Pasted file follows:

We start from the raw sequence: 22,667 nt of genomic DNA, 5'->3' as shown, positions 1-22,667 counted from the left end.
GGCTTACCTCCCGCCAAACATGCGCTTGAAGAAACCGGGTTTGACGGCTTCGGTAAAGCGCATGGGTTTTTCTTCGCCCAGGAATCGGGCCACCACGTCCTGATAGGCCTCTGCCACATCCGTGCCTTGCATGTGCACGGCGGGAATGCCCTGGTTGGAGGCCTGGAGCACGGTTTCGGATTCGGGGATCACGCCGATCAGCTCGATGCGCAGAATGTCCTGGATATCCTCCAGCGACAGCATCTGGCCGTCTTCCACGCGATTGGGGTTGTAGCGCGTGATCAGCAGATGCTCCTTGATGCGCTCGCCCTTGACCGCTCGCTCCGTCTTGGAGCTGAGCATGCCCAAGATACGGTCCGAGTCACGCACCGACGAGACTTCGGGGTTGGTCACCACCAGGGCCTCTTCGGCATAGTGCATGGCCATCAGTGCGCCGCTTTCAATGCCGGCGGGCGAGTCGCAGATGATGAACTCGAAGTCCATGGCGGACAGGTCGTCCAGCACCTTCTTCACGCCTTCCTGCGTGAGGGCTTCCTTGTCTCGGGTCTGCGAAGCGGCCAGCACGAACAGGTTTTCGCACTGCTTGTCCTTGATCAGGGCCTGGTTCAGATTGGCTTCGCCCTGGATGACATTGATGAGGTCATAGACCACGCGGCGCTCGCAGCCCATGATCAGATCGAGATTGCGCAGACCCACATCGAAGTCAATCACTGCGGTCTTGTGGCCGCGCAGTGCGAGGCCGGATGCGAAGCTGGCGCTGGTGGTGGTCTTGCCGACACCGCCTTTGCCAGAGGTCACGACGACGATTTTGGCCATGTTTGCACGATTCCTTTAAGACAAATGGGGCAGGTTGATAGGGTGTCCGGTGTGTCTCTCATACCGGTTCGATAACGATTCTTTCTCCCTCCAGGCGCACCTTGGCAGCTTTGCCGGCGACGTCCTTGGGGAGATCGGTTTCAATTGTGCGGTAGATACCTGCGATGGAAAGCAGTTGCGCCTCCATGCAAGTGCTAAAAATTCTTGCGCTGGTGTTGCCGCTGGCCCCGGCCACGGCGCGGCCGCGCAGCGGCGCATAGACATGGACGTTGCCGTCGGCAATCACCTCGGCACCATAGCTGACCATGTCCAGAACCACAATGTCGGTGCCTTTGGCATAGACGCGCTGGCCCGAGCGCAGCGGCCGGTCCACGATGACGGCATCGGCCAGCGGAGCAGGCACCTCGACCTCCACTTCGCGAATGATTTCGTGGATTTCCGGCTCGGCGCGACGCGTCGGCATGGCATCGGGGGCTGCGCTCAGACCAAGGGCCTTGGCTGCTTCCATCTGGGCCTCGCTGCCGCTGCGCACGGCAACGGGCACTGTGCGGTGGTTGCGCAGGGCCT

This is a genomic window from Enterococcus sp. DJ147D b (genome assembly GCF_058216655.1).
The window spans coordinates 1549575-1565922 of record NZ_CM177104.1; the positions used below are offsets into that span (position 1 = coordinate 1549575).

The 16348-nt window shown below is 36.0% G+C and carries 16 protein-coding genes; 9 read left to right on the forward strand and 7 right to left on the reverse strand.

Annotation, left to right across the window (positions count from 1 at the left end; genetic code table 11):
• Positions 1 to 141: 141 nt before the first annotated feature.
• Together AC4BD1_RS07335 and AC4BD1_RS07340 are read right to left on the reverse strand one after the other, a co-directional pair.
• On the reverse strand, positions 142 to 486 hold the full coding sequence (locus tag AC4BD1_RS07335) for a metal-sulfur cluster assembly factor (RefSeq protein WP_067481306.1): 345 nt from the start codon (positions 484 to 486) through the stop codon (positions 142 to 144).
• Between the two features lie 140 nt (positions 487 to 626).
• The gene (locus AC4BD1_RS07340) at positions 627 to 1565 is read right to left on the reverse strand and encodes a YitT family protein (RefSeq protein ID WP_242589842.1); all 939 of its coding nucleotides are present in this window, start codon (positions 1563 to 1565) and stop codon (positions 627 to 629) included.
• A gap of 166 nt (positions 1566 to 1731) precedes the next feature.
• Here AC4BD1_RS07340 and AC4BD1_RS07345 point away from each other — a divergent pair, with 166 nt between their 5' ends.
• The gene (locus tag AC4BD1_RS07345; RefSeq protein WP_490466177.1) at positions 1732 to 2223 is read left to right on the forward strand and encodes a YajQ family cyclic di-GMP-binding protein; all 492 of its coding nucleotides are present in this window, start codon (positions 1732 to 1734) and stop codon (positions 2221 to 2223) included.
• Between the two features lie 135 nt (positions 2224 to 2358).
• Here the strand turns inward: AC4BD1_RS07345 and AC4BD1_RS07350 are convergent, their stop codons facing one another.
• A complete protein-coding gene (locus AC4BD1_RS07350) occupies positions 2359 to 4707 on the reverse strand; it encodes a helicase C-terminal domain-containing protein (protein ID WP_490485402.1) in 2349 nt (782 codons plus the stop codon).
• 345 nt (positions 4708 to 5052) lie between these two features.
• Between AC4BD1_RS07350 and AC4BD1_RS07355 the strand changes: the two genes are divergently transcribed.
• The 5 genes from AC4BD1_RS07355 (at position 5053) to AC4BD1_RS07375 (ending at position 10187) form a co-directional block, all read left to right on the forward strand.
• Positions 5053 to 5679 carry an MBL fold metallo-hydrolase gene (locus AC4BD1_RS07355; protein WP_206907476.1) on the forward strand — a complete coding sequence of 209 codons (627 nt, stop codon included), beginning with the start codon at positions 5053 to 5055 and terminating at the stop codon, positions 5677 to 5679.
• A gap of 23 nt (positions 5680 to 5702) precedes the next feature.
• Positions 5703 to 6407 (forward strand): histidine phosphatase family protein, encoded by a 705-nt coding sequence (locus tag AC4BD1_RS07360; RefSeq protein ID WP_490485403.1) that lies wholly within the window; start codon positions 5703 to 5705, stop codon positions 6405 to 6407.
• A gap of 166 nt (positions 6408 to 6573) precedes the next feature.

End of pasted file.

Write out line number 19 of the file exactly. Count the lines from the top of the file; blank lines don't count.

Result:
• Between AC4BD1_RS07350 and AC4BD1_RS07355 the strand changes: the two genes are divergently transcribed.